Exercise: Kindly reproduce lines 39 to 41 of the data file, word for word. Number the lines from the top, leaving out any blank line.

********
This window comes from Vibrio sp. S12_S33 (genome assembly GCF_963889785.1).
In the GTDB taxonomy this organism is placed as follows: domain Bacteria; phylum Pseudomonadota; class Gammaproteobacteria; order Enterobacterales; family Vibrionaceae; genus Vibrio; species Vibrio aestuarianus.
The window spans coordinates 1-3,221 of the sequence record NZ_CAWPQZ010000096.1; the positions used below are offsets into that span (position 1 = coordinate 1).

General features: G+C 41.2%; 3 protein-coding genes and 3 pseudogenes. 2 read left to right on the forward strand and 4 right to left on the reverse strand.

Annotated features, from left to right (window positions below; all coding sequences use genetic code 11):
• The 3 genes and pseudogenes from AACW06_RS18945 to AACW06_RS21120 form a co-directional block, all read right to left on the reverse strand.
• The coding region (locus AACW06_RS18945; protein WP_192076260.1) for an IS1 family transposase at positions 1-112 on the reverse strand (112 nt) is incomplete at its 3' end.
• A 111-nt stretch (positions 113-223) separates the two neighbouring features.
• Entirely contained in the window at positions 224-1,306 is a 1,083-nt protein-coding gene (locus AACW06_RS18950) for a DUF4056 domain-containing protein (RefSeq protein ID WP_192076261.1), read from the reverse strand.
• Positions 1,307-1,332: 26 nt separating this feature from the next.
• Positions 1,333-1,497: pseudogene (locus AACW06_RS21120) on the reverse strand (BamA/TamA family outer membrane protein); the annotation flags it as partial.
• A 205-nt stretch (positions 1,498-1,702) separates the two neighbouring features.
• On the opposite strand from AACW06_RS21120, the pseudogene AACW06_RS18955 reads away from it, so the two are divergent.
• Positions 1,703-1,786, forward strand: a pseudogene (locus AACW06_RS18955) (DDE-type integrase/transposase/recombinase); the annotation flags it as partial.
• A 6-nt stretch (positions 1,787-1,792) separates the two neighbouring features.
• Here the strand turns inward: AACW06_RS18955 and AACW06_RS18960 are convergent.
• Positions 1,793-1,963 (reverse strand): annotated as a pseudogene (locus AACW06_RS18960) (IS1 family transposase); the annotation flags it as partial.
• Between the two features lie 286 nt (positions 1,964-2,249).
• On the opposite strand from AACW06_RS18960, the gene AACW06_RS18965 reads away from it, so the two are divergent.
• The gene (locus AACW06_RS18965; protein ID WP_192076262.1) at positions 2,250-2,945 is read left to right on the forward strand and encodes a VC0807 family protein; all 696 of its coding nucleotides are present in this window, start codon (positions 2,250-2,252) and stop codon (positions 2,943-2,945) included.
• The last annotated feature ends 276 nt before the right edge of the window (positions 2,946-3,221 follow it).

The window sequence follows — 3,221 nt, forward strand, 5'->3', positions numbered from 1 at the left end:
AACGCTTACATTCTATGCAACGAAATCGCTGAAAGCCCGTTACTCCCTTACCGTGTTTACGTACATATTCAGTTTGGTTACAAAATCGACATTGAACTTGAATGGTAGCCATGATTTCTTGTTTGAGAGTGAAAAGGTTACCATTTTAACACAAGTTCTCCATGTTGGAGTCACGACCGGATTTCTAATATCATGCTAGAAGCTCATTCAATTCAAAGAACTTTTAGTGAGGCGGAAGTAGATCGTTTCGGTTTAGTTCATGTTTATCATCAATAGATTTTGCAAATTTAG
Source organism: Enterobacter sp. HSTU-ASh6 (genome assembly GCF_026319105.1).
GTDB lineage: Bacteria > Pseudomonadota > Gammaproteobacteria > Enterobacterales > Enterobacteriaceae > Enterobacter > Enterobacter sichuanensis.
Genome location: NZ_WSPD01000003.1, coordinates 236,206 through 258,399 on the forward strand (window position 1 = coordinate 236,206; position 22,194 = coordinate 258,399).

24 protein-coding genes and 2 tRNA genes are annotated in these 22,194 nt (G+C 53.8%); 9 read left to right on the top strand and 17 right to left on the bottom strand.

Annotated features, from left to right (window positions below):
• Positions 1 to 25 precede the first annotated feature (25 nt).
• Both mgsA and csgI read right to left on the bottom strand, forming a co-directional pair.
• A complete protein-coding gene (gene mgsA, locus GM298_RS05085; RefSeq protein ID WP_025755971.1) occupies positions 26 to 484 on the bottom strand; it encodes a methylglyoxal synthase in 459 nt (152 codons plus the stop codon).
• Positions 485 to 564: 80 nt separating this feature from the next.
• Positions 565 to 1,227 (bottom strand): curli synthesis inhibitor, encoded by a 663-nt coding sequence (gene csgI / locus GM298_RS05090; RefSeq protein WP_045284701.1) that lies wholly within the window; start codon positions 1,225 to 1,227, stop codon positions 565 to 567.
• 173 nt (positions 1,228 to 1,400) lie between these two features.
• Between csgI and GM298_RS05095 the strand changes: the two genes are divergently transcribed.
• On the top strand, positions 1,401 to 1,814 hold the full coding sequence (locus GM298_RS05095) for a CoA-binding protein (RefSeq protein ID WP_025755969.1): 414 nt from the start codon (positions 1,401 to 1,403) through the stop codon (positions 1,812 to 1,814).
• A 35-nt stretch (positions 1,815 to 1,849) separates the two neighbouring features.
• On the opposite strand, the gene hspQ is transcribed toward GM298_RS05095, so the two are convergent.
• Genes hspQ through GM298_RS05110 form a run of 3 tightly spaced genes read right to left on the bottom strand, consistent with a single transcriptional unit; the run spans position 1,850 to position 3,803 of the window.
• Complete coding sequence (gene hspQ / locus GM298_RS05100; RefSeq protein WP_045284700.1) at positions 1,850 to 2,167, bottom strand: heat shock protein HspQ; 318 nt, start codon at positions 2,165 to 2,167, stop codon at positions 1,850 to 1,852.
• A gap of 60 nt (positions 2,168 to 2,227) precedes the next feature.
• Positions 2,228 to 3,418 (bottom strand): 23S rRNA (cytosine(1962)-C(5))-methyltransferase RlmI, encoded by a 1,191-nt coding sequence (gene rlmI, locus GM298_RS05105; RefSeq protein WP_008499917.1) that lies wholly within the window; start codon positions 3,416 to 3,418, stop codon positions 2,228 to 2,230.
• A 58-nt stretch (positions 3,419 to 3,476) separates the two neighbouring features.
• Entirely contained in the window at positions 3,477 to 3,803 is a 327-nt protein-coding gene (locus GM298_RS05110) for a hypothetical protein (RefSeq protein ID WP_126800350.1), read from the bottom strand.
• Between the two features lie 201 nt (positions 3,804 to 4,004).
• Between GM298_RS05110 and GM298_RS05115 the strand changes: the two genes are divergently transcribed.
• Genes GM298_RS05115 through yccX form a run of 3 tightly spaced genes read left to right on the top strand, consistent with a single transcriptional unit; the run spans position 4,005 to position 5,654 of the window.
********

• Genes hspQ through GM298_RS05110 form a run of 3 tightly spaced genes read right to left on the bottom strand, consistent with a single transcriptional unit; the run spans position 1,850 to position 3,803 of the window.
• Complete coding sequence (gene hspQ / locus GM298_RS05100; RefSeq protein WP_045284700.1) at positions 1,850 to 2,167, bottom strand: heat shock protein HspQ; 318 nt, start codon at positions 2,165 to 2,167, stop codon at positions 1,850 to 1,852.
• A gap of 60 nt (positions 2,168 to 2,227) precedes the next feature.